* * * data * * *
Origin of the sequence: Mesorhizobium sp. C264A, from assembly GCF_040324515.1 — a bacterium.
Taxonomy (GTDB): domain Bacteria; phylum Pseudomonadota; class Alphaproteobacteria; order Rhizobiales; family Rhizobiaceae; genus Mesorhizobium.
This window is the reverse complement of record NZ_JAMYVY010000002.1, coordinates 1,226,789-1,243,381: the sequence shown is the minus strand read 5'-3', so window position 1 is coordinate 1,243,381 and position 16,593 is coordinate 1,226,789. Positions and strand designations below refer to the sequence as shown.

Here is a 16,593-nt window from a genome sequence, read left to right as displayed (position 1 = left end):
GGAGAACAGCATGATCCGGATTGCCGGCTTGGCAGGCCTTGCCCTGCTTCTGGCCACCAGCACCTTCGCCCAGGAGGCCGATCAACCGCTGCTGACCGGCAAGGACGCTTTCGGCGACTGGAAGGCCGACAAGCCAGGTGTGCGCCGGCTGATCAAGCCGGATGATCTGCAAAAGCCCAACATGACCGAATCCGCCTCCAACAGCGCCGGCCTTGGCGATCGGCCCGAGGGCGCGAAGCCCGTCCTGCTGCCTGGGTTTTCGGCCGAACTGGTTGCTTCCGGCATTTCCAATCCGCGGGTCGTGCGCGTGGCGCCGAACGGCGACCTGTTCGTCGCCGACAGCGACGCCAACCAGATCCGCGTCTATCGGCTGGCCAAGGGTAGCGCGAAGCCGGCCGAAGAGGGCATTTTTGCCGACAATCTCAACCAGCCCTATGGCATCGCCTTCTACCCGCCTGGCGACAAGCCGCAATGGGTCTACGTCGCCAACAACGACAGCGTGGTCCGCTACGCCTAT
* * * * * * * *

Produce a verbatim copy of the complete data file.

Origin of the sequence: Mesorhizobium sp. C264A, from assembly GCF_040324515.1 — a bacterium.
Taxonomy (GTDB): domain Bacteria; phylum Pseudomonadota; class Alphaproteobacteria; order Rhizobiales; family Rhizobiaceae; genus Mesorhizobium.
This window is the reverse complement of record NZ_JAMYVY010000002.1, coordinates 1,226,789-1,243,381: the sequence shown is the minus strand read 5'-3', so window position 1 is coordinate 1,243,381 and position 16,593 is coordinate 1,226,789. Positions and strand designations below refer to the sequence as shown.

Here is a 16,593-nt window from a genome sequence, read left to right as displayed (position 1 = left end):
GGAGAACAGCATGATCCGGATTGCCGGCTTGGCAGGCCTTGCCCTGCTTCTGGCCACCAGCACCTTCGCCCAGGAGGCCGATCAACCGCTGCTGACCGGCAAGGACGCTTTCGGCGACTGGAAGGCCGACAAGCCAGGTGTGCGCCGGCTGATCAAGCCGGATGATCTGCAAAAGCCCAACATGACCGAATCCGCCTCCAACAGCGCCGGCCTTGGCGATCGGCCCGAGGGCGCGAAGCCCGTCCTGCTGCCTGGGTTTTCGGCCGAACTGGTTGCTTCCGGCATTTCCAATCCGCGGGTCGTGCGCGTGGCGCCGAACGGCGACCTGTTCGTCGCCGACAGCGACGCCAACCAGATCCGCGTCTATCGGCTGGCCAAGGGTAGCGCGAAGCCGGCCGAAGAGGGCATTTTTGCCGACAATCTCAACCAGCCCTATGGCATCGCCTTCTACCCGCCTGGCGACAAGCCGCAATGGGTCTACGTCGCCAACAACGACAGCGTGGTCCGCTACGCCTAT